Emerging market stocks and currencies were rocked by early results from the US election.
The Mexican peso, a barometer of Trump’s fortunes, tumbled the most in eight years to its weakest level on record, while the Turkish lira sank to an all-time low and the South African rand fell the most in four weeks as traders dumped all but the safest assets.
A gauge of developing-nation equities retreated the most in almost two months. Shares in Hong Kong, Taiwan, Korea and Indonesia declined.
Democrat Clinton and Trump were locked in a close race, with the Republican nominee leading by close margins in Florida, Ohio and North Carolina — all states that he needs to have a path to the White House. Markets have rallied this week on speculation a Clinton win will benefit developing markets after Trump put forward protectionist pledges that may affect trade, including ties with Mexico and China.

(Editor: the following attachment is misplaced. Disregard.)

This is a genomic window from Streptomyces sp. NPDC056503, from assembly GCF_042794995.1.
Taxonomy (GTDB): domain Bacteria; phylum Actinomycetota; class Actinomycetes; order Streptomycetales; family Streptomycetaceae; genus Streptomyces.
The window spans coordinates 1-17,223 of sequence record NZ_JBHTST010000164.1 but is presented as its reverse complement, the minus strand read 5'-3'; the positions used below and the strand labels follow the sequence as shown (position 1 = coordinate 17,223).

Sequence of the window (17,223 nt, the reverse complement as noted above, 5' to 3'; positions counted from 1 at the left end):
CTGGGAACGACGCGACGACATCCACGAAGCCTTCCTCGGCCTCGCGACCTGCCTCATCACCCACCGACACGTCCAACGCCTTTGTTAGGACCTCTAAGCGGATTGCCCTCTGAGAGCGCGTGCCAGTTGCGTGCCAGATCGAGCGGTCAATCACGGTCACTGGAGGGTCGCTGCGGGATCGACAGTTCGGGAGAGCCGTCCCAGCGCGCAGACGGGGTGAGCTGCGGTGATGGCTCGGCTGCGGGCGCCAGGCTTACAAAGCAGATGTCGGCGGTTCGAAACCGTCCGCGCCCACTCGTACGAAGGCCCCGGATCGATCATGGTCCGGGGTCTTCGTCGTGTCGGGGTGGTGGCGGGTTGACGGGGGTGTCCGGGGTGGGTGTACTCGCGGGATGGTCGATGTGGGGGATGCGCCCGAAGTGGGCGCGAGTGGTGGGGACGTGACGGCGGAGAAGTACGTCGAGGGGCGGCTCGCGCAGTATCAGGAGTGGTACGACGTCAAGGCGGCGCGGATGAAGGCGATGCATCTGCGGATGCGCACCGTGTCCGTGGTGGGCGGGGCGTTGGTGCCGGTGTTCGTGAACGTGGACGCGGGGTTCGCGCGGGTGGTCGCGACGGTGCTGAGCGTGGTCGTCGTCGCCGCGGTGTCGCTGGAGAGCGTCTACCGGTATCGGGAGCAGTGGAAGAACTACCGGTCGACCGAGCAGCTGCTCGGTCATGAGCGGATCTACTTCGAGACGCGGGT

“It’s pretty clear at this stage of the count there’s a swing back towards Trump and markets don’t like it,” said Michael McCarthy, chief market strategist at CMC Markets in Sydney. “Markets are having a wobble right now.”
The MSCI Emerging Markets Currency dropped 0,7% at 11.13am in Hong Kong, halting a two-day gain, as 10-day historical volatility jumped to the highest level this month. The MSCI Emerging Markets Index fell 1,4%.
The peso slumped the most since October 2008 to halt a four-day gain. The Mexican currency became one of the world’s most volatile currencies over the past month as traders weighed the prospects that Trump could score an upset win in the presidential race and make good on pledges to renegotiate the free-trade agreement that’s transformed Mexico into an export powerhouse.
The rand tumbled 3,5% and the lira weakened 2,4%, while Korea’s won lost 1,3%.
The Hang Seng China Enterprises Index fell 4%, Korea’s Kospi dropped 2,8% and Taiwan’s Taiex lost 2,2%. Stocks in Malaysia, Korea and Shanghai declined at least 0,7%. —